Considering the pros and cons of the various models and the status of existing Australian regulatory structure, the ‘twin peaks’ model of financial regulation was adopted by the Australian Government. The rationale was that though a single regulator would create regulatory consistency and remove regulatory arbitrage, the agency would be very powerful and may have a “one size fits all” approach to regulation. The lead regulator, on the other hand, would retain the already existing regulatory agencies and have a coordinated approach towards financial groups, but may not work because of the competition and different objectives of the various regulators being coordinated.
The twin peaks model involved the creation of two new regulators: Australian Securities and Investments Commission (ASIC) ) and the Australian Prudential Regulatory Authority (APRA). Under the Wallis reforms, the key regulatory agencies and their functions are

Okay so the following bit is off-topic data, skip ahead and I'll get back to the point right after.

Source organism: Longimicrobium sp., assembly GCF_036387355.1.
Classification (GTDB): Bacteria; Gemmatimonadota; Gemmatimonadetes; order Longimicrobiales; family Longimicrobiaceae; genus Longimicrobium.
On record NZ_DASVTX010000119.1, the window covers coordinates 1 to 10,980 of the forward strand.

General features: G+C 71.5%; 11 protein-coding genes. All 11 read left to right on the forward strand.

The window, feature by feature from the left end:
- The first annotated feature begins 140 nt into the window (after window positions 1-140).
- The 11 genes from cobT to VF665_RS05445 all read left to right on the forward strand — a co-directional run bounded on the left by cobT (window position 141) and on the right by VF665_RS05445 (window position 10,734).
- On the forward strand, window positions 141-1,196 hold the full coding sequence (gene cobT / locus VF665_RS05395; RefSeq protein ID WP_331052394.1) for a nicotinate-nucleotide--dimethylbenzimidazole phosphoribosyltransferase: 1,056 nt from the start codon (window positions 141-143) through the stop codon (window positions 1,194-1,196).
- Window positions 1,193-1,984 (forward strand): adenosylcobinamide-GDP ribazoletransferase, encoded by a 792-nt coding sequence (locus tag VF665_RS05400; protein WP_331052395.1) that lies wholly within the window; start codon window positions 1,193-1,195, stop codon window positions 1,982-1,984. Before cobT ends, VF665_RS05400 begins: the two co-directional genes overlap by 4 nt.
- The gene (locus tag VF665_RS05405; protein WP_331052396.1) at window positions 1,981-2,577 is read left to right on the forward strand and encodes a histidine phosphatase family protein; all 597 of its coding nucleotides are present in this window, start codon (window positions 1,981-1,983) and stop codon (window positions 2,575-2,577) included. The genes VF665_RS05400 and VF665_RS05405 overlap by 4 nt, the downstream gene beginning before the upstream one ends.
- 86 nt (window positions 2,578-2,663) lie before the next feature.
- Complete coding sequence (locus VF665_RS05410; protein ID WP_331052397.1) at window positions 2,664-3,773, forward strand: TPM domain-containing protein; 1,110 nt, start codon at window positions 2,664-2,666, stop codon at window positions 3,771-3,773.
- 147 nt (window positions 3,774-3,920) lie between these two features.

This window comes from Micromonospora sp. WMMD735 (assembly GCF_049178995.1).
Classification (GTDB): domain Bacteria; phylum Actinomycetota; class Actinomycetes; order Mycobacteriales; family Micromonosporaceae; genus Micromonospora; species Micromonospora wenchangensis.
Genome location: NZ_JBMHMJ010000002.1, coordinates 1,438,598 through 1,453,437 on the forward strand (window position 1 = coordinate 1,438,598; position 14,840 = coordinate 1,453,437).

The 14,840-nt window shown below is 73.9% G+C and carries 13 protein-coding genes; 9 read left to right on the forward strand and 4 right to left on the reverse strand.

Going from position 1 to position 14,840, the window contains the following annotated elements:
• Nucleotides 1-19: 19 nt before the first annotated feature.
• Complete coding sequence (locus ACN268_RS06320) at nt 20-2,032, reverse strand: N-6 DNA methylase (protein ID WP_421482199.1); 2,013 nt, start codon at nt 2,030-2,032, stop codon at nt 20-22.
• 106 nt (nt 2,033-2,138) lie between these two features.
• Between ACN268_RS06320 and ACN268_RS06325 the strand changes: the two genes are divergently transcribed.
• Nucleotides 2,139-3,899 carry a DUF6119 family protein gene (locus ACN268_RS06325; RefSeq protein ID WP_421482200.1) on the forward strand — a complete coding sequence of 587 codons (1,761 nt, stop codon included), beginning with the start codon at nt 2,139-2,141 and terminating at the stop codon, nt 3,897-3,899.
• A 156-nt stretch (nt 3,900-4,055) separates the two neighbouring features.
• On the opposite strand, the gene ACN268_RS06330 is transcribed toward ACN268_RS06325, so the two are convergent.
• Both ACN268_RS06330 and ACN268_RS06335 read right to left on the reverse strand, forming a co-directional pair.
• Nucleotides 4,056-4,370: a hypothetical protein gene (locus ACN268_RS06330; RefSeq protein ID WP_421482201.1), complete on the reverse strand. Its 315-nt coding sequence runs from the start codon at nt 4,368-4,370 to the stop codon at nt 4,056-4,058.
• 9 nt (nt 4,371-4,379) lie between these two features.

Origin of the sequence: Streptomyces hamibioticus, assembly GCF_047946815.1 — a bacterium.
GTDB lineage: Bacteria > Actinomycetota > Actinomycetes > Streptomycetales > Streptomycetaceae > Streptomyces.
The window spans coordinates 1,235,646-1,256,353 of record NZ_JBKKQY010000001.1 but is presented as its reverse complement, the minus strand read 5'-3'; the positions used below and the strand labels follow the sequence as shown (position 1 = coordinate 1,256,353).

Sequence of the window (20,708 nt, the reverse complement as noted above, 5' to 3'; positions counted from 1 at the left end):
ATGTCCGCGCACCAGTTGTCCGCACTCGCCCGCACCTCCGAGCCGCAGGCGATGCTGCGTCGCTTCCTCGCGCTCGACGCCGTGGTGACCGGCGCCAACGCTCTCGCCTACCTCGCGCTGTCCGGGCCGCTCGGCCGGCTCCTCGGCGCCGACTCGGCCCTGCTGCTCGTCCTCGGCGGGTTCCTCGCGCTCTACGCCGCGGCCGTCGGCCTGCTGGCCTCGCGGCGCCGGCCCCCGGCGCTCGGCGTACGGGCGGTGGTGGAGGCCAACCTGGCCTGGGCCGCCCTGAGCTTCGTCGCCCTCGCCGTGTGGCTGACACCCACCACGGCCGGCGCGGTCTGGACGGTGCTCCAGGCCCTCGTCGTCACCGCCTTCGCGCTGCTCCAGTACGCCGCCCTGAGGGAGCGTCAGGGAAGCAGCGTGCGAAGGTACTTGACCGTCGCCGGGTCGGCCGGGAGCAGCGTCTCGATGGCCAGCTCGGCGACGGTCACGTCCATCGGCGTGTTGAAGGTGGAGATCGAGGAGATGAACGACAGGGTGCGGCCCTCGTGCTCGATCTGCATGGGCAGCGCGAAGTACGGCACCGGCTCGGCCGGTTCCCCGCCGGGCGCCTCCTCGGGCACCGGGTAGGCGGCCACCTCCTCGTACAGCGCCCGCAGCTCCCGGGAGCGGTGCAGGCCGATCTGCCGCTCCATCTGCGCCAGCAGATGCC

This architecture brought about a clear distinction between regulations appropriate for ‘conduct and disclosure’ aspects of the financial system, and those appropriate for ‘prudential’ aspects of the financial system. The Wallis Inquiry highlighted the importance of moving away from the concept of entity based financial regulation to this functional based approach.
The committee also proposed separation of the central bank (monetary policy) and prudential regulator. This ensured that the Reserve Bank of Australia (RBA) would help in maintaining systemic stability and would not be burdened by the implicit guarantee to protect the financial institutions at the time of insolvency. At the same time all prudentially regulated entities in the financial system would come under the jurisdiction of a single agency, APRA.
If the function-based approach of regulation is introduced in India, the space for regulatory arbitrage and overlaps should diminish. A single APRA-type prudential regulator would bring regulatory consistency in prudential regulation across products like savings, insurance, investment and pensions. This would also help avoid the regulatory arbitrage across institutions, like the lack of regulatory clarity on cooperative banks. As mentioned in the first post under this series, the conflict of interest arising from RBI functioning as a regulator for monetary policy and as a banking regulator would also be eliminated with this twin peak model approach.